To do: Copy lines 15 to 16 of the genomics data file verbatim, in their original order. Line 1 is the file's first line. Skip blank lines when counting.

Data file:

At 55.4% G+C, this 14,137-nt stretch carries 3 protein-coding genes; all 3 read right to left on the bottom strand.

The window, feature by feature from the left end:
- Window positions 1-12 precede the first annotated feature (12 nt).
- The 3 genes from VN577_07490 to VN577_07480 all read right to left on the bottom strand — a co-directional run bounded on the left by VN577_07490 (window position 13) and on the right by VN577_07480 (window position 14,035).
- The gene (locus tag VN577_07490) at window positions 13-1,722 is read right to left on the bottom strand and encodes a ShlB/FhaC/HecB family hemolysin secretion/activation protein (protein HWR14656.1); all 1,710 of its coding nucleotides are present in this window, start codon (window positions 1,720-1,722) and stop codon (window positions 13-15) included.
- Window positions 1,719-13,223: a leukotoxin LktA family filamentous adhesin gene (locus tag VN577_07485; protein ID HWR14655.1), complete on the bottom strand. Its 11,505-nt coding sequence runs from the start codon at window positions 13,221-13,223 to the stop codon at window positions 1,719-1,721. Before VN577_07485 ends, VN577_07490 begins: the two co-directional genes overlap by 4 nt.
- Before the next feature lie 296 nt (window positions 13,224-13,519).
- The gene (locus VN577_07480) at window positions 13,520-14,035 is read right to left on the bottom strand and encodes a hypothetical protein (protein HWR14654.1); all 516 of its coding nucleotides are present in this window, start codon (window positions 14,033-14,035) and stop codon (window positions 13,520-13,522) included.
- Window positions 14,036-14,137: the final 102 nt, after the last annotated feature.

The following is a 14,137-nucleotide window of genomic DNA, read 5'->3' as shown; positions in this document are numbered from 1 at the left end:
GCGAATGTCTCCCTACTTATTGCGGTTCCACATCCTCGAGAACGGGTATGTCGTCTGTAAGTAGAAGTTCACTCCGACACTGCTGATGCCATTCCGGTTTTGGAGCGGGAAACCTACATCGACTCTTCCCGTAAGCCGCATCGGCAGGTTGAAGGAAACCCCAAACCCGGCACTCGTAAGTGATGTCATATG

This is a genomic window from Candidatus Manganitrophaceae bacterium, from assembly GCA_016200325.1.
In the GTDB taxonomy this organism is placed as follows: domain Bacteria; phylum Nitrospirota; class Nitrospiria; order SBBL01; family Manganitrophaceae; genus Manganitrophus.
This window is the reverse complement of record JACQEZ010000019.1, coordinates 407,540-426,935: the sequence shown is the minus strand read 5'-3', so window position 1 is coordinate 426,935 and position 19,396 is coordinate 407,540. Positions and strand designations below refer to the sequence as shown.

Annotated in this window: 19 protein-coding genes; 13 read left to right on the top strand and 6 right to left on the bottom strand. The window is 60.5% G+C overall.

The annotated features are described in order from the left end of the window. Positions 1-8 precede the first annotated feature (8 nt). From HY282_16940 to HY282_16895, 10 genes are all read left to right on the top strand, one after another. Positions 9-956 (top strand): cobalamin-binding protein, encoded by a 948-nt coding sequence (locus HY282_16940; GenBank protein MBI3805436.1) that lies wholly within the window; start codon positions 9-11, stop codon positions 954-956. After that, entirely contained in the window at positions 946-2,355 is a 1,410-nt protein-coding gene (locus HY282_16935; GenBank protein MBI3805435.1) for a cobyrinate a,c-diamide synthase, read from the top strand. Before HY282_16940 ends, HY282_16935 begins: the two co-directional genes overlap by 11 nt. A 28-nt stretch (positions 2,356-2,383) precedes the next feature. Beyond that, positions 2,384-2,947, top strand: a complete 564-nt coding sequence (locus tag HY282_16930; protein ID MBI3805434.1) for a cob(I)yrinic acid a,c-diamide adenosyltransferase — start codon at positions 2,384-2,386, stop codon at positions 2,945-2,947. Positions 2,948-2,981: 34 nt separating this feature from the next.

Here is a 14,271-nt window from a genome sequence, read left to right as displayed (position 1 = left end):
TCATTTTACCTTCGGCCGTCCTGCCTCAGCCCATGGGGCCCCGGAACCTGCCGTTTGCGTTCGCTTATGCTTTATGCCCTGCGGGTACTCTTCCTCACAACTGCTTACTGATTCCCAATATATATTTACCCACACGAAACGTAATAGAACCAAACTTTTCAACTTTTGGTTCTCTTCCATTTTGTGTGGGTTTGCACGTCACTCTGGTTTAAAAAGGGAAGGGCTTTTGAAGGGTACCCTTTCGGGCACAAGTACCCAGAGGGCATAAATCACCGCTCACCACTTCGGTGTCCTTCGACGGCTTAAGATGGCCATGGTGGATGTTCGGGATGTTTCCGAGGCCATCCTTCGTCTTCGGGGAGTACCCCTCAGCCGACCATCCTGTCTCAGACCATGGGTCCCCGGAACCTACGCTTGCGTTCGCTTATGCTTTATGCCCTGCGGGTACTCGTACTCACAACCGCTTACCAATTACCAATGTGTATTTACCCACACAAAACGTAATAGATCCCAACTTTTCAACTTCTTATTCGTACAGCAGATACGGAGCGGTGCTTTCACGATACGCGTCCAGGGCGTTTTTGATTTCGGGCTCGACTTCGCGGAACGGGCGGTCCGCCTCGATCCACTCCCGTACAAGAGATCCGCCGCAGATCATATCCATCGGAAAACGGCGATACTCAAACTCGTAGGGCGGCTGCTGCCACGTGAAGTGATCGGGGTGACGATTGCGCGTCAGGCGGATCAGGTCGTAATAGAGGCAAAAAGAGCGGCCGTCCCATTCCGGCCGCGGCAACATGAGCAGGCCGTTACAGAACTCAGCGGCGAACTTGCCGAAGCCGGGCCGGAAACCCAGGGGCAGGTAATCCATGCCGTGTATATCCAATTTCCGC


Annotated in this window: 19 protein-coding genes; 13 read left to right on the top strand and 6 right to left on the bottom strand. The window is 60.5% G+C overall.

The annotated features are described in order from the left end of the window. Positions 1-8 precede the first annotated feature (8 nt). From HY282_16940 to HY282_16895, 10 genes are all read left to right on the top strand, one after another. Positions 9-956 (top strand): cobalamin-binding protein, encoded by a 948-nt coding sequence (locus HY282_16940; GenBank protein MBI3805436.1) that lies wholly within the window; start codon positions 9-11, stop codon positions 954-956. After that, entirely contained in the window at positions 946-2,355 is a 1,410-nt protein-coding gene (locus HY282_16935; GenBank protein MBI3805435.1) for a cobyrinate a,c-diamide synthase, read from the top strand. Before HY282_16940 ends, HY282_16935 begins: the two co-directional genes overlap by 11 nt. A 28-nt stretch (positions 2,356-2,383) precedes the next feature. Beyond that, positions 2,384-2,947, top strand: a complete 564-nt coding sequence (locus tag HY282_16930; protein ID MBI3805434.1) for a cob(I)yrinic acid a,c-diamide adenosyltransferase — start codon at positions 2,384-2,386, stop codon at positions 2,945-2,947. Positions 2,948-2,981: 34 nt separating this feature from the next.